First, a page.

Dermatitis affected about 10% of . workers in 2010, representing over 15 million workers with dermatitis. Prevalence rates were higher among females than among males, and among those with some college education or a college degree compared to those with a high school diploma or less. Workers employed in healthcare and social assistance industries and life, physical, and social science occupations had the highest rates of reported dermatitis. About 6% of dermatitis cases among . workers were attributed to work by a healthcare professional, indicating that the prevalence rate of work-related dermatitis among workers was at least %.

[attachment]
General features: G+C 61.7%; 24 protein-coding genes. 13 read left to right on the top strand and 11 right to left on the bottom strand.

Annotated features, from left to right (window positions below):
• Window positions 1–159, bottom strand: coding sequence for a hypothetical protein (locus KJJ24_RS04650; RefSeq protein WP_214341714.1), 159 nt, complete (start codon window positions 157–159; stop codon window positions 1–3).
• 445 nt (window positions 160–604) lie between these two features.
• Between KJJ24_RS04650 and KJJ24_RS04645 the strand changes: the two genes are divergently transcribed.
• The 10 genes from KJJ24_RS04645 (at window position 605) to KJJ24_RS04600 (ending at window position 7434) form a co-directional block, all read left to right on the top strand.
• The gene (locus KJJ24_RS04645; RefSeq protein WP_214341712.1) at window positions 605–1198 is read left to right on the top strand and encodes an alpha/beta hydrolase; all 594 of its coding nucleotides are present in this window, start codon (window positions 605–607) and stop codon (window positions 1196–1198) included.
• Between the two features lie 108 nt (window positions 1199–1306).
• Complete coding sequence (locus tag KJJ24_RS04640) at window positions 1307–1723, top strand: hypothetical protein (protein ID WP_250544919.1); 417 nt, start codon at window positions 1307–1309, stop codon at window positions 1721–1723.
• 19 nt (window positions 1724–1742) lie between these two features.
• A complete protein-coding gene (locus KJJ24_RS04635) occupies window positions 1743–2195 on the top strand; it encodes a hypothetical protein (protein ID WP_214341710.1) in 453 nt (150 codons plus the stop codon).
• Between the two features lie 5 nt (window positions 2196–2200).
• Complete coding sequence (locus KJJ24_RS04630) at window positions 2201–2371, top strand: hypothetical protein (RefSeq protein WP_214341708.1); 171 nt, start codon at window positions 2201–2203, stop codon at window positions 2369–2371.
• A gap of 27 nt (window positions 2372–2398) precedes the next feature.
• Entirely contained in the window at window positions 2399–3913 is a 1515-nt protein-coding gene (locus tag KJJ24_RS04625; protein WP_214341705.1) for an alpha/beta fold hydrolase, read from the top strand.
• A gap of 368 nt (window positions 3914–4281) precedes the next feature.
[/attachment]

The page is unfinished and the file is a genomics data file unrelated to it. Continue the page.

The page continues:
A skin biopsy (a sample of a small piece of skin that is sent to the lab for examination under the microscope) is rarely helpful to establish the diagnosis. Many patients with severe atopic disease may have elevated numbers of a certain type of white blood cells (eosinophils) and/or elevated serum IgE level. These tests can support the diagnosis of atopic dermatitis. Additionally, skin swab (long cotton tip applicator or Q-tip) samples may be sent to the lab to exclude staphylococcal infections of the skin, which may complicate atopic dermatitis.